- the J-PAL co-founder
- There we are!
- Remedial education
- A study in Kenya
- Reference needed.
- it didn’t matter
- Sounds like a bold statement, as it’s not expressly linked to the scope of the study. It probably did matter. Just not in terms of what was measured. Mattering has to do with significance in general, not just with statistical significance.
- Cost/benefits are apparently the only two “factors” to consider.
- quarter of the cost
- $2 per month
- $3 per month
Seems like “influence” is a key theme in social media, these days. An example among several others:
Some people are more “important” than others.
It’s an attention economy: you need to pay attention to get attention.
This is one thing journalism tends to “forget.” Relationships between journalists and “people” are asymmetrical. Before writing this post, I read Brian Storm’s commencement speech for the Mizzou J-School. While it does contain some interesting tidbits about the future of journalism, it positions journalists (in this case, recent graduates from an allegedly prestigious school of journalism) away from the masses. To oversimplify, journalists are constructed as those who capture people’s attention by the quality of their work, not by any two-way relationship. Though they rarely discuss this, journalists, especially those in mainstream media, typically perceive themselves as influencers.
Attention often has a temporal dimension which relates to journalism’s obsession with time. Journalists work in time-sensitive contexts, news are timely, audiences spend time with journalistic contents, and journalists fight for this audience time as a scarce resource, especially in connection to radio and television. Much of this likely has to do with the fact that journalism is intimately tied to advertising.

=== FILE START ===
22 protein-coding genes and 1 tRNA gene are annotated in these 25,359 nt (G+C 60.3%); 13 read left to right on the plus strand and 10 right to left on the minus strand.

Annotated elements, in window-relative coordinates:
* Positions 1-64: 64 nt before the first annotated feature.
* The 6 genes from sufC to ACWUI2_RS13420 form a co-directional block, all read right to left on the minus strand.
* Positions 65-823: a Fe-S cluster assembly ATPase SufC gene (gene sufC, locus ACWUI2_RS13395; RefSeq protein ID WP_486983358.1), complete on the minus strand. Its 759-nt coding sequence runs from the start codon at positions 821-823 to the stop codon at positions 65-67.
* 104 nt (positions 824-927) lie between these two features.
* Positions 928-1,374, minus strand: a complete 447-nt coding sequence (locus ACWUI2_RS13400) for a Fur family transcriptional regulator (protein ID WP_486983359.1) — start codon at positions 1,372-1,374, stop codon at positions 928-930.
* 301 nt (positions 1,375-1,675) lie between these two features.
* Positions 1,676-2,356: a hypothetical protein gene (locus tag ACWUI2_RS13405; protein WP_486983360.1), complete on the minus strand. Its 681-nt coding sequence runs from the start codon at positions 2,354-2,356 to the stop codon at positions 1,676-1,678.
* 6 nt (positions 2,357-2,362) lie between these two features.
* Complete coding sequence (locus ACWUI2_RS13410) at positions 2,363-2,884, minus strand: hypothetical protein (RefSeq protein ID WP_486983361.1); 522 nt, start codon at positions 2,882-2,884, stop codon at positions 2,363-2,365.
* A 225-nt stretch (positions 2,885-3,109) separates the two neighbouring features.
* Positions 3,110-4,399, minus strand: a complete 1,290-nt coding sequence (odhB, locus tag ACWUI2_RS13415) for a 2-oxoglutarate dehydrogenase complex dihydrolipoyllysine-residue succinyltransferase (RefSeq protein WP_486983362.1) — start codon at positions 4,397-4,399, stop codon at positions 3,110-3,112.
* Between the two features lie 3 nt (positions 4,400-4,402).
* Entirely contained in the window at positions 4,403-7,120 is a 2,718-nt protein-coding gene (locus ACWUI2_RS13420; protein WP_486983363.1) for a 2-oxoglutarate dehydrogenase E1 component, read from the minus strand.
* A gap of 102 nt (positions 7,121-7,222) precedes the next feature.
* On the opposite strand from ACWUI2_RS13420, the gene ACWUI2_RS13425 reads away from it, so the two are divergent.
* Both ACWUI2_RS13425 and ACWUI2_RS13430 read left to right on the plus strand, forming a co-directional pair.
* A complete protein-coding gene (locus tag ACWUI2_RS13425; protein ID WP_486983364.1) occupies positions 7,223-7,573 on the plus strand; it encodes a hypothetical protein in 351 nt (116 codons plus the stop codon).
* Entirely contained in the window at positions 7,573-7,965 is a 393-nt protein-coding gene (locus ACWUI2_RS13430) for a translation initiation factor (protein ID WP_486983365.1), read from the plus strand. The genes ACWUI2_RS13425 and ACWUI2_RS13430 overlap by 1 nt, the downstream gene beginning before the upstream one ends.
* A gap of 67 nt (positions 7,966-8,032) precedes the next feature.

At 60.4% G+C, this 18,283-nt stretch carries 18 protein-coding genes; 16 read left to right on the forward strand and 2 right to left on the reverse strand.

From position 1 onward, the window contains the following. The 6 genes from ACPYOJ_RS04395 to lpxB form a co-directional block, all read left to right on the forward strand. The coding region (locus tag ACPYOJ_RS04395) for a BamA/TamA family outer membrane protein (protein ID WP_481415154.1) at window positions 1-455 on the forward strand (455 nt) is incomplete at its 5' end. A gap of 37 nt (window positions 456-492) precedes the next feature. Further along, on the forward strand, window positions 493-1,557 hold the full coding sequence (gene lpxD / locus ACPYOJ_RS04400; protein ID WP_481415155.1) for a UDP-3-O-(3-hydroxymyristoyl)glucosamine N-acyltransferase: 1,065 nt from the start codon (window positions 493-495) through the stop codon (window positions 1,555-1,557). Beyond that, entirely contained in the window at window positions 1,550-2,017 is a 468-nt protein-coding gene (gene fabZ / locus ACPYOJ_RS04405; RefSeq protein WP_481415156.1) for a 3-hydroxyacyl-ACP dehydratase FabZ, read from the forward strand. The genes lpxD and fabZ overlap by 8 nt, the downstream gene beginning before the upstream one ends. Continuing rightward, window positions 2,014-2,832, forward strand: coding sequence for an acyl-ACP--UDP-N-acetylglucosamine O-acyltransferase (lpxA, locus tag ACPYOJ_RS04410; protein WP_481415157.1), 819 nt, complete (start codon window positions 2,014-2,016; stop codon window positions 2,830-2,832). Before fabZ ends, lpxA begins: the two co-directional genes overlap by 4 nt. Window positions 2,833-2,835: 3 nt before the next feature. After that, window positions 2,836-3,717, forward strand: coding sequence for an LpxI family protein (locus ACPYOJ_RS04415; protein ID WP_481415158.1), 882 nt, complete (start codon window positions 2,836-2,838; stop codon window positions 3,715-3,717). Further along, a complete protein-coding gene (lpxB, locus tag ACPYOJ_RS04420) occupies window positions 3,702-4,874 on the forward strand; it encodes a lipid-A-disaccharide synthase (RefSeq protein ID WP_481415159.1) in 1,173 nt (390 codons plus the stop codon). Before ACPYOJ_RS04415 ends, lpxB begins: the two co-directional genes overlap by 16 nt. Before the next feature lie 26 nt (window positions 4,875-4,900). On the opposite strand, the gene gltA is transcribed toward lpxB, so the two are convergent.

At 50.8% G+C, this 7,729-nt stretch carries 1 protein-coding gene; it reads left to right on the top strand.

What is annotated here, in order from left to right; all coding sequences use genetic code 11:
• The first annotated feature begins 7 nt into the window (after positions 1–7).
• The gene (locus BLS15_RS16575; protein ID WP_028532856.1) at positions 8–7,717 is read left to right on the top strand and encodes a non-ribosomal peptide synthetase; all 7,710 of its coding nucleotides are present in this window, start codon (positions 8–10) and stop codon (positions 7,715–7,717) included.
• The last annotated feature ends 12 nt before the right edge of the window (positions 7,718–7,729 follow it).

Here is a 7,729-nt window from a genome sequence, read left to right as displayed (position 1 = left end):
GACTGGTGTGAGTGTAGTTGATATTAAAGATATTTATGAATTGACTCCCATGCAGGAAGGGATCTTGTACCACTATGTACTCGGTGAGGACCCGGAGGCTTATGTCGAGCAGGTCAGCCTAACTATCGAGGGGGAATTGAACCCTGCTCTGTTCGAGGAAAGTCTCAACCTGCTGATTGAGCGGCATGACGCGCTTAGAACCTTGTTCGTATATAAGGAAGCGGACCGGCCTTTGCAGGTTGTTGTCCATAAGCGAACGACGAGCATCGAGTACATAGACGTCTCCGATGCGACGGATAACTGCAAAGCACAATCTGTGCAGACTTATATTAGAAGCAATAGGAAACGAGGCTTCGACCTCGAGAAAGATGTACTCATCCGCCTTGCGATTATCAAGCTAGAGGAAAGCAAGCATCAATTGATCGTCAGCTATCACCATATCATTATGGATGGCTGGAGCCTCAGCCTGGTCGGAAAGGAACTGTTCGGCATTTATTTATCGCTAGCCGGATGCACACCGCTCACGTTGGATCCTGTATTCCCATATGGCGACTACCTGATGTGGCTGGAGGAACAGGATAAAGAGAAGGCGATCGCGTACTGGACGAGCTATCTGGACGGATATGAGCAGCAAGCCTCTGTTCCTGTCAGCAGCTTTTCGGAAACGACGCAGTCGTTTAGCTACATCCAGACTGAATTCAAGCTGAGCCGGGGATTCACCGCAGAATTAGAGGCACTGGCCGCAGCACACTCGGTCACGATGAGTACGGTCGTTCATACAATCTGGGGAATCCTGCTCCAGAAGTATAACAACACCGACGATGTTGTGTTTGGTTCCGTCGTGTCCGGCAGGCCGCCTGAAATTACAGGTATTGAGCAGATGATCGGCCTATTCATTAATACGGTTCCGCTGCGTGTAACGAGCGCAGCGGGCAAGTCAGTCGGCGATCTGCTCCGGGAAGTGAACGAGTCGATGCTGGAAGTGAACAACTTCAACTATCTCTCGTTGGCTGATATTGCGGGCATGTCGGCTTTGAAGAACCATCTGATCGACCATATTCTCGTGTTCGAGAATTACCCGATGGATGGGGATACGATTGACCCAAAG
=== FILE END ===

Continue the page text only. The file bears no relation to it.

As I write this post, I hear on a radio talk show a short discussion about media coverage of Africa. The topic wakes up the africanist in me. The time devoted to Africa in almost any media outside of Africa is not only very limited but spent on very specific issues having to do with Africa. In mainstream media, Africa only “matters” when major problems occur. Even though most parts of Africa are peaceful and there many fabulously interesting things occuring throughout the continent, Africa is the “forgotten” continent.
A connection I perceive is that, regardless of any other factor, Africans are taken to not be “influential.” What makes this notion especially strange to an africanist is that influence tends to be a very important matter throughout the continent. Most Africans I know or have heard about have displayed a very nuanced and acute sense of “influence” to the extent that “power” often seems less relevant when working in Africa than different elements of influence. I know full well that, to outsiders to African studies, these claims may sound far-fetched. But there’s a lot to be said about the importance of social networks in Africa and this could help refine a number of notions that I have tagged in this post.